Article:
Texas Panic of 1860
For these next few posts I want to share a little of the historical backdrop in which the events of my novel take place, both in the north and south.
My idea to write about the Civil War–and the notion of a southern abolitionist–came many years ago. But it wasn’t until a more recent draft that I decided to place my protagonist in Texas. North Texas, to be precise, where I’m from. And while researching the extent of abolitionist thought and influence here in this area before the war, I stumbled across an article from The Texas Handbook Online about the “Texas Troubles” of 1860.
I was immediately fascinated and horrified by this bit of local history. And shocked–I was born, raised, and educated here, and not once in thirty years had I heard anything about this.
In the time before the American Civil War, southerners lived in constant fear of their slaves, afraid that the people they beat daily and stripped of their humanity might one day fight back. In the summer of 1860, Texans in particular were also struggling with drought, hunger, and scorching heat. Memories of the attack on Harper’s Ferry by abolitionist John Brown that past December were likely fresh on their minds.
Then one Sunday afternoon (July 8, 1860), multiple fires sprang up across the northern portion of the state. Dallas’ business district was destroyed, most of Denton’s town square turned to ash. Buildings and homes in a half-dozen towns were damaged. At first the intense heat, combined with new unstable ‘prairie’ matches in the inventory of local general stores, seemed to be the blame.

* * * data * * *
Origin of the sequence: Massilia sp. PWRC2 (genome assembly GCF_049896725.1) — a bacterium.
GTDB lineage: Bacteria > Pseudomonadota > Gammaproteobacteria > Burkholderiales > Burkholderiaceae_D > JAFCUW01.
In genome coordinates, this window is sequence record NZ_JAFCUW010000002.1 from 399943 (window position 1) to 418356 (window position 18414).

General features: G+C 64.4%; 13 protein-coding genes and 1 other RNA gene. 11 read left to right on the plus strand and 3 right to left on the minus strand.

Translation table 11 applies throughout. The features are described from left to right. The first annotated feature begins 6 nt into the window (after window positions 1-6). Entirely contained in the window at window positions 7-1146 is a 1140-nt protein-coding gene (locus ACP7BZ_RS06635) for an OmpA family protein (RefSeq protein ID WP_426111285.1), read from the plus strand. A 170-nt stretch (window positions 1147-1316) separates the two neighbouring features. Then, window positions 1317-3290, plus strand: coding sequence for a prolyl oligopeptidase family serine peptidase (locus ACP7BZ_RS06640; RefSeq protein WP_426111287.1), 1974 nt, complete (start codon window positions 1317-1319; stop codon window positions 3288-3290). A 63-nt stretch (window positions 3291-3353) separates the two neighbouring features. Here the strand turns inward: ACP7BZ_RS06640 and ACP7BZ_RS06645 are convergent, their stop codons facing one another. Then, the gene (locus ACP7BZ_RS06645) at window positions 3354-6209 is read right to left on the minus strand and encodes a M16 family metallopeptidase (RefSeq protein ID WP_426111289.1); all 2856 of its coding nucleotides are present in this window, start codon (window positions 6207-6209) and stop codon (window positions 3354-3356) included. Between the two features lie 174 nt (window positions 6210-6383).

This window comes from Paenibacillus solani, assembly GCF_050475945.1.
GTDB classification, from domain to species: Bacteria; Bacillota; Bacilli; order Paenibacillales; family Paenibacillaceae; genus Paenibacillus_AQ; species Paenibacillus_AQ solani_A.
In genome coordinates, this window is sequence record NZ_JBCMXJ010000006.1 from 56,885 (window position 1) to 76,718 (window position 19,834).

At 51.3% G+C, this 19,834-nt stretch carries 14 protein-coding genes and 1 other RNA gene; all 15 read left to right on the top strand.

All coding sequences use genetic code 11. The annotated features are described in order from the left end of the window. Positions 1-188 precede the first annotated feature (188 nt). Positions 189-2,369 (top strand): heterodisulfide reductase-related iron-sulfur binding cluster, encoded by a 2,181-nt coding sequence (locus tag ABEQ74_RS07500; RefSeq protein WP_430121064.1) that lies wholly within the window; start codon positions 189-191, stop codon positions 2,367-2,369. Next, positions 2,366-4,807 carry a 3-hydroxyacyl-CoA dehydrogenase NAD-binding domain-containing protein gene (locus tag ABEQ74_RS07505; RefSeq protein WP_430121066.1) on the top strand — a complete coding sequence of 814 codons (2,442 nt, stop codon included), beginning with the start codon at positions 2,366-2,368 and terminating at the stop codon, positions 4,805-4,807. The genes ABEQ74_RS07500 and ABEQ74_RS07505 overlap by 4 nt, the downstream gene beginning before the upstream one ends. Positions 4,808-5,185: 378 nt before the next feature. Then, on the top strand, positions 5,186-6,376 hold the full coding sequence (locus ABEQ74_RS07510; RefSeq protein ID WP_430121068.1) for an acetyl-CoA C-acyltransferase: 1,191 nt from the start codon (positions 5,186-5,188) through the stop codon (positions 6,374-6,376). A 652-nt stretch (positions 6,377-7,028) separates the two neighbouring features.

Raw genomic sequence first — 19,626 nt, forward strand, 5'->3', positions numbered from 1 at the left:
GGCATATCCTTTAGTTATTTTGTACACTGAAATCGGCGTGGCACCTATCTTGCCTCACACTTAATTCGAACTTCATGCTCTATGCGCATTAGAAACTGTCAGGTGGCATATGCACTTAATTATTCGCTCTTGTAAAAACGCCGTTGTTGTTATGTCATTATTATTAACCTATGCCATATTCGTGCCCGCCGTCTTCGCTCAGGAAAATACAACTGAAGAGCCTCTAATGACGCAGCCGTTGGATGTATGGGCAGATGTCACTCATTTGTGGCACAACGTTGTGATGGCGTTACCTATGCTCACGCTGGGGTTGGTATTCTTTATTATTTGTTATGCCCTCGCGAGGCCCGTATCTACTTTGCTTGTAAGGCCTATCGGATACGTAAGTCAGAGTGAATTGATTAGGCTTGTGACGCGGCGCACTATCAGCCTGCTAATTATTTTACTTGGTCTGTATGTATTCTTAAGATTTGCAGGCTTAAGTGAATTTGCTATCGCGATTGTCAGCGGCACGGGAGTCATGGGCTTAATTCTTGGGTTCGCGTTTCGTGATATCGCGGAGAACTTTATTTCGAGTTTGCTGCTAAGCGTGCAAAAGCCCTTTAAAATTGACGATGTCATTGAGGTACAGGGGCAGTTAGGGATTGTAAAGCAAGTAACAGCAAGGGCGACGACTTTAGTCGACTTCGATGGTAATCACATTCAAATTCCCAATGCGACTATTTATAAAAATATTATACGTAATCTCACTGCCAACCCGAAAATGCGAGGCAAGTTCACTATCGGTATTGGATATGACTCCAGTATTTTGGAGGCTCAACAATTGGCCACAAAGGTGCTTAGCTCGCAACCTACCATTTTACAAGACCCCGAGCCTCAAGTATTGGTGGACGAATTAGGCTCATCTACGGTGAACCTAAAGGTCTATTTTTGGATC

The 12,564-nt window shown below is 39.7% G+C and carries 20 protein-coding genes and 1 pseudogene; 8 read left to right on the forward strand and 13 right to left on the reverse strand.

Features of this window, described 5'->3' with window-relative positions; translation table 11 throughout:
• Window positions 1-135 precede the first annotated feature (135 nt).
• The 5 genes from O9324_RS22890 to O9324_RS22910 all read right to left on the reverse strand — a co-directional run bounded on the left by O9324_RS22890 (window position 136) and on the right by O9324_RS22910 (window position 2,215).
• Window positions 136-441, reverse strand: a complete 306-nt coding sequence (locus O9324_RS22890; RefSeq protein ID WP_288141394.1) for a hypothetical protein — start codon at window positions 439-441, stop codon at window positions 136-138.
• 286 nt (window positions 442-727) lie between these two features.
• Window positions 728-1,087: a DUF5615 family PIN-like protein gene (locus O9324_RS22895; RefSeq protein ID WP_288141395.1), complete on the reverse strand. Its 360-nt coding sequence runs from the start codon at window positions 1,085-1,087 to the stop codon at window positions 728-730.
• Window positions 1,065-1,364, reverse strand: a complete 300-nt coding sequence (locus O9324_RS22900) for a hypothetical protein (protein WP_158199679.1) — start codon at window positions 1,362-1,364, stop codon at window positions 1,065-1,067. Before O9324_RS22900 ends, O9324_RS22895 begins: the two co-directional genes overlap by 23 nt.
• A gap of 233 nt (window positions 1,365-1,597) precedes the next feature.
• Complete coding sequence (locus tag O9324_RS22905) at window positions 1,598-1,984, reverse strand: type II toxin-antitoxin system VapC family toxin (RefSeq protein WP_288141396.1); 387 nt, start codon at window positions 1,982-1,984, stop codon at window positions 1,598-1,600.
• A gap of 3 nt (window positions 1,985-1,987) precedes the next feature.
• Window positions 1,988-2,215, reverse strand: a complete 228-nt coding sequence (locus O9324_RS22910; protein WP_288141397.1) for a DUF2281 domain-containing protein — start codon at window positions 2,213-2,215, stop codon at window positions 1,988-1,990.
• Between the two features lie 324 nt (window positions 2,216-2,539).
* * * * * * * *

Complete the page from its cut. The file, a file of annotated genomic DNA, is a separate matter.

But when over the course of the next week, more towns begin reporting similar fires, a more sinister theory emerged: Slaves, in league with secret abolitionists, were preparing for a violent uprising.
There was no real evidence to support this theory, of course. Just fear. By the end of July, there was a full-blown panic across the state. Rumors spiraled out of control, vigilante committees were formed, and suddenly anyone who was remotely suspected of having any anti-slavery sympathies were either whipped and run out of town, or lynched. One man was killed for simply having a conversation with his slave behind a closed door. A preacher (Anthony Bewely) who managed to flee Texas early on was dragged back months later from Missouri and hanged in Fort Worth, with no evidence to show he had anything to do with the fires. And the slaves themselves fared far worse.
To this day, historians aren’t certain how the fires started. Was it an accident, an uprising, or even a plot by southerners themselves who wished to create a panic to force Texans to vote in favor of leaving the Union? Before the Troubles, Texas was divided on the issue of secession, though Governor Sam Houston was a staunch Unionist. By the time the vote came around in February, many counties changed their positions in favor, and Houston resigned from office a month later.
These are the events that surround Saoirse’s portion of the story in Firebrand.
If you’d like to read more about the Troubles, I highly recommend Donald E. Reynold’s book Texas Terror: The Slave Insurrection Panic of 1860 and the Secession of the Lower South, or checking out the links above to the Texas Handbook Online.
I’ve also found a few newspaper clippings that paint a very chilling image of the anti-abolitionist sentiment in this area of Texas at the time, I’ll post about them next week.